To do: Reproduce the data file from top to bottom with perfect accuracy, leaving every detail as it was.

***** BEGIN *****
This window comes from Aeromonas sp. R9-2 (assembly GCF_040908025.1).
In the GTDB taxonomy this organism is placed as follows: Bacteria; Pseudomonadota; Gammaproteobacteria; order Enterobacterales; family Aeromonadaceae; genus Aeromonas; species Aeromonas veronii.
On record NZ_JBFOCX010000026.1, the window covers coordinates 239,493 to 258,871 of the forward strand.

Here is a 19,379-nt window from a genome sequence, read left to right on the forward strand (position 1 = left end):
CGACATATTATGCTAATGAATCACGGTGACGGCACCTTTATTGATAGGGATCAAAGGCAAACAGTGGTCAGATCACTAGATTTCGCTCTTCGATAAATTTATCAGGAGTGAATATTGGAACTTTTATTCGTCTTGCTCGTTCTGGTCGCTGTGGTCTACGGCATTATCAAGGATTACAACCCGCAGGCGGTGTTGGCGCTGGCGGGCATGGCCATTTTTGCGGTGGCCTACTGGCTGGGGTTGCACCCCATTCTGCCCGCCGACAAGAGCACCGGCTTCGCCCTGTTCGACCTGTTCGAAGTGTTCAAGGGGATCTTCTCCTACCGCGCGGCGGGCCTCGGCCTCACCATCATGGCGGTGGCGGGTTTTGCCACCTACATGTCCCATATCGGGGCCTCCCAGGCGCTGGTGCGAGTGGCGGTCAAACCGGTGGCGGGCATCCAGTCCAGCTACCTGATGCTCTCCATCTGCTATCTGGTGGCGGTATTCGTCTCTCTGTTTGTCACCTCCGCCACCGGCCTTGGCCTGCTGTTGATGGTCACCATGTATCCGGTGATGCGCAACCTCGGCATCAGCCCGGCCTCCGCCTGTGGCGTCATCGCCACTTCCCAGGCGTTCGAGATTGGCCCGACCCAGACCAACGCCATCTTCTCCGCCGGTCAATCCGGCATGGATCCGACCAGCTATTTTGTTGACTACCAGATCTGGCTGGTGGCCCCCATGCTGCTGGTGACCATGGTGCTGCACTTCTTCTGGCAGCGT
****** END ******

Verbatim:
This window comes from Aeromonas sp. R9-2 (assembly GCF_040908025.1).
In the GTDB taxonomy this organism is placed as follows: Bacteria; Pseudomonadota; Gammaproteobacteria; order Enterobacterales; family Aeromonadaceae; genus Aeromonas; species Aeromonas veronii.
On record NZ_JBFOCX010000026.1, the window covers coordinates 239,493 to 258,871 of the forward strand.

Here is a 19,379-nt window from a genome sequence, read left to right on the forward strand (position 1 = left end):
CGACATATTATGCTAATGAATCACGGTGACGGCACCTTTATTGATAGGGATCAAAGGCAAACAGTGGTCAGATCACTAGATTTCGCTCTTCGATAAATTTATCAGGAGTGAATATTGGAACTTTTATTCGTCTTGCTCGTTCTGGTCGCTGTGGTCTACGGCATTATCAAGGATTACAACCCGCAGGCGGTGTTGGCGCTGGCGGGCATGGCCATTTTTGCGGTGGCCTACTGGCTGGGGTTGCACCCCATTCTGCCCGCCGACAAGAGCACCGGCTTCGCCCTGTTCGACCTGTTCGAAGTGTTCAAGGGGATCTTCTCCTACCGCGCGGCGGGCCTCGGCCTCACCATCATGGCGGTGGCGGGTTTTGCCACCTACATGTCCCATATCGGGGCCTCCCAGGCGCTGGTGCGAGTGGCGGTCAAACCGGTGGCGGGCATCCAGTCCAGCTACCTGATGCTCTCCATCTGCTATCTGGTGGCGGTATTCGTCTCTCTGTTTGTCACCTCCGCCACCGGCCTTGGCCTGCTGTTGATGGTCACCATGTATCCGGTGATGCGCAACCTCGGCATCAGCCCGGCCTCCGCCTGTGGCGTCATCGCCACTTCCCAGGCGTTCGAGATTGGCCCGACCCAGACCAACGCCATCTTCTCCGCCGGTCAATCCGGCATGGATCCGACCAGCTATTTTGTTGACTACCAGATCTGGCTGGTGGCCCCCATGCTGCTGGTGACCATGGTGCTGCACTTCTTCTGGCAGCGT